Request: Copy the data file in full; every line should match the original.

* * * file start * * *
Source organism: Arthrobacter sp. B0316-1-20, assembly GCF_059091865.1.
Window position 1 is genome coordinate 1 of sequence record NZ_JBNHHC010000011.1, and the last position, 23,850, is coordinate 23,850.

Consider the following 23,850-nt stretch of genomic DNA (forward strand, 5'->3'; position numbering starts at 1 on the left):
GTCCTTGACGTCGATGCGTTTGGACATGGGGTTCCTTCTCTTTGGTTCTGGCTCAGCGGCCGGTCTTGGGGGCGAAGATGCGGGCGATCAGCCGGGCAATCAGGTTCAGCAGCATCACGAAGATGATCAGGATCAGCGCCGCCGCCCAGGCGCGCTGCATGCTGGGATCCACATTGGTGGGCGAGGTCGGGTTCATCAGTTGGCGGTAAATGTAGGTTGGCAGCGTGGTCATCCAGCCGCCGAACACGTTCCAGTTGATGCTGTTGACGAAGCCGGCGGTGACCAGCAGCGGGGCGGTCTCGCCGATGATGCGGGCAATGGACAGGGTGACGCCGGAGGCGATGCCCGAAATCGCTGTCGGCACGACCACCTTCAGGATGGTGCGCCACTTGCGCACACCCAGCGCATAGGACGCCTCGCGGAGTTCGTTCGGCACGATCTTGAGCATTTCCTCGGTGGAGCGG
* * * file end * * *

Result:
Source organism: Arthrobacter sp. B0316-1-20, assembly GCF_059091865.1.
Window position 1 is genome coordinate 1 of sequence record NZ_JBNHHC010000011.1, and the last position, 23,850, is coordinate 23,850.

Consider the following 23,850-nt stretch of genomic DNA (forward strand, 5'->3'; position numbering starts at 1 on the left):
GTCCTTGACGTCGATGCGTTTGGACATGGGGTTCCTTCTCTTTGGTTCTGGCTCAGCGGCCGGTCTTGGGGGCGAAGATGCGGGCGATCAGCCGGGCAATCAGGTTCAGCAGCATCACGAAGATGATCAGGATCAGCGCCGCCGCCCAGGCGCGCTGCATGCTGGGATCCACATTGGTGGGCGAGGTCGGGTTCATCAGTTGGCGGTAAATGTAGGTTGGCAGCGTGGTCATCCAGCCGCCGAACACGTTCCAGTTGATGCTGTTGACGAAGCCGGCGGTGACCAGCAGCGGGGCGGTCTCGCCGATGATGCGGGCAATGGACAGGGTGACGCCGGAGGCGATGCCCGAAATCGCTGTCGGCACGACCACCTTCAGGATGGTGCGCCACTTGCGCACACCCAGCGCATAGGACGCCTCGCGGAGTTCGTTCGGCACGATCTTGAGCATTTCCTCGGTGGAGCGG